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Driving in the slow lane

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  • Driving in the slow lane

    As mentioned in previous posts, the slot cars are primarily a toy for my daughters. It currently gets set up on the floor and reconfigured now and then as to the desires of my kids. Last week it was a tight layout with multiple crossovers and this week is it a more wide spread layout with a single cross over. So now to the root of my issue.

    With the new wide spread layout, it is clear that one lane is much faster than the other (I previously believed it was the cars). And by faster, I don't mean the layout gives one lane an advantage, but rather one car seems to receive more power than the other as the car on the "slow lane" appears to go at a speed as if you were holding the trigger half way.

    I have checked the track connections and they appear well connected with consistent contact between the connecting rails. Without any additional knowledge off hand, I can only assume that this means one of two things, either an issue with the terminal track or an issue with the controller. I will test the controller theory this evening after work. I have no clue as to how I would test the terminal track itself.

    Any other thoughts/suggestions? The was purchased new less then 6 weeks ago.

  • #2
    Wood, If you have a voltmeter you can check the track around various sections to determine any power fluctuations. Just short across the connector track to simulate full power (or tape the controller to full on) while you measure. Make sure you are getting full power everywhere.
    The likely issue is probably a bad connection between one (or more) of the track sections. You can use an eraser to clean these up as they can oxidize. Should be good as new after that.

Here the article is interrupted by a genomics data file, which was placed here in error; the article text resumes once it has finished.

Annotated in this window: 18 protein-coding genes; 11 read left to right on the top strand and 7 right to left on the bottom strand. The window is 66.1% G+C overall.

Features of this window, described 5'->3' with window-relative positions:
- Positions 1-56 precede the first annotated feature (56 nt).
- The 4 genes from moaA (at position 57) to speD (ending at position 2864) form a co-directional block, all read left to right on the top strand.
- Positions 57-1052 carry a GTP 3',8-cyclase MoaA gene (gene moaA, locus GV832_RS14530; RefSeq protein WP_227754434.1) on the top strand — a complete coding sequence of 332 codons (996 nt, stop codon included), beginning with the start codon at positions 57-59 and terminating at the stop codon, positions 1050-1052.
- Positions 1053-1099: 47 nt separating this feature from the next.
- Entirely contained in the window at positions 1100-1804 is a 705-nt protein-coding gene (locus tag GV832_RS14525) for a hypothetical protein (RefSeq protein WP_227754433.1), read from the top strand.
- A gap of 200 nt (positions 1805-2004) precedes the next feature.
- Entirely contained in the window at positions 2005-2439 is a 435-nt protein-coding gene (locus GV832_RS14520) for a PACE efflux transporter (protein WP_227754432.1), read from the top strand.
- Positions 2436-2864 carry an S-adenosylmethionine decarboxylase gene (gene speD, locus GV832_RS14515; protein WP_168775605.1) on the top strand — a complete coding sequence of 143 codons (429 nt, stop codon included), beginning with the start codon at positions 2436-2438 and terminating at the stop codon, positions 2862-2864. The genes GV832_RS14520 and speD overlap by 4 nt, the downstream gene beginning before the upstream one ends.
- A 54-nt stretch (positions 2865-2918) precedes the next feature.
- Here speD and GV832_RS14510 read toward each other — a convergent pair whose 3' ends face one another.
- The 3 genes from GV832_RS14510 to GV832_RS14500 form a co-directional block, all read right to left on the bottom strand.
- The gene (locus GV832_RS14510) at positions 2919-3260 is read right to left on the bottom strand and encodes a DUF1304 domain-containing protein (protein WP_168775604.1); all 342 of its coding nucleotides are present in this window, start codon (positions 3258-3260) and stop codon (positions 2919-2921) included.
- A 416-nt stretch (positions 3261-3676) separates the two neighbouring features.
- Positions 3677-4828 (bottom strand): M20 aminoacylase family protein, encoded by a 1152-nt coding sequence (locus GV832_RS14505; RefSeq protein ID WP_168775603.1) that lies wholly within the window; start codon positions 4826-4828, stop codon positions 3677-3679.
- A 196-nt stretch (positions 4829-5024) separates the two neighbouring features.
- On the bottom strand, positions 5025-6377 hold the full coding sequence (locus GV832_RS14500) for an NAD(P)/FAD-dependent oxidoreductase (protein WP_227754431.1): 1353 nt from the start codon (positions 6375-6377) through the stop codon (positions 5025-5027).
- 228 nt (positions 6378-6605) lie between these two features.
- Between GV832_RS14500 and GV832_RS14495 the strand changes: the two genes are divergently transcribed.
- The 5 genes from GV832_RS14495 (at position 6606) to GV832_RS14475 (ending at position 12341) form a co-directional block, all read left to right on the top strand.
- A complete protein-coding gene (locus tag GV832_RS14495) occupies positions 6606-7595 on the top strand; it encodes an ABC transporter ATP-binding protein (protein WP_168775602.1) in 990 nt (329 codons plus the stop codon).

If you don't have a voltmeter you can do the same thing (above) and use one of the cars. Hold the back wheels off the track and listen to the motor pitch. Move the car track to track while you do this. If the pitch (frequency) changes anywhere along route it is indicating a problem.
    Last edited by AptosC6; 11-07-2014, 09:10 AM.


    • #3
      When you say single crossover, I am guessing you mean a single pair of crossovers. If you only have one crossover what you actually have is a giant single lane layout so the second car would be robbed of power. Actually both would but you get the idea.

      Otherwise as above. Use the voltmeter or tape the throttle down and test the car as you slowly move it across connections.


      • #4
        Good advice from AptosC6. I think you said previously this is an AFX set? If not apologies...

        I like to reconfigure my track using Tomy (AFX) plastic now and again, and as solid as their track is, I usually wind up with one piece that is being goofy once everything has been moved around. I have accumulated enough track that I can usually just substitute a different track piece. Sometimes just turning the track piece to the opposite direction solves the problem. But yes, removing any possible oxidation is not a bad thing to do as long as you're at it.

        If the problem is a Racemasters controller, they are VERY solid about replacing those. But the new sets have the new controllers, which by all accounts have been extremely reliable.

        As for terminal pieces, you can also test that with the voltmeter. I had an old terminal piece once that got goofy, but generally speaking they are pretty reliable too.


        • #5
          Originally posted by Gareth View Post
          When you say single crossover, I am guessing you mean a single pair of crossovers.
          I'm guessing he means single/multiple *overpasses*. That's how I read it at least.


          • #6
            If you have poor, but not completely open, connections voltage measurments will appear to be good. To test your track properly you need to put a load on the circuit. First disconnect the last section next to the one where the power comes in and strap down the trigger for the lane that you want to test. Put a car with the rear axle removed on the last section. Hopefully the motor will run, if not you will have to move it back around the track until it does. Now you can take voltage readings going around the track from the connected side.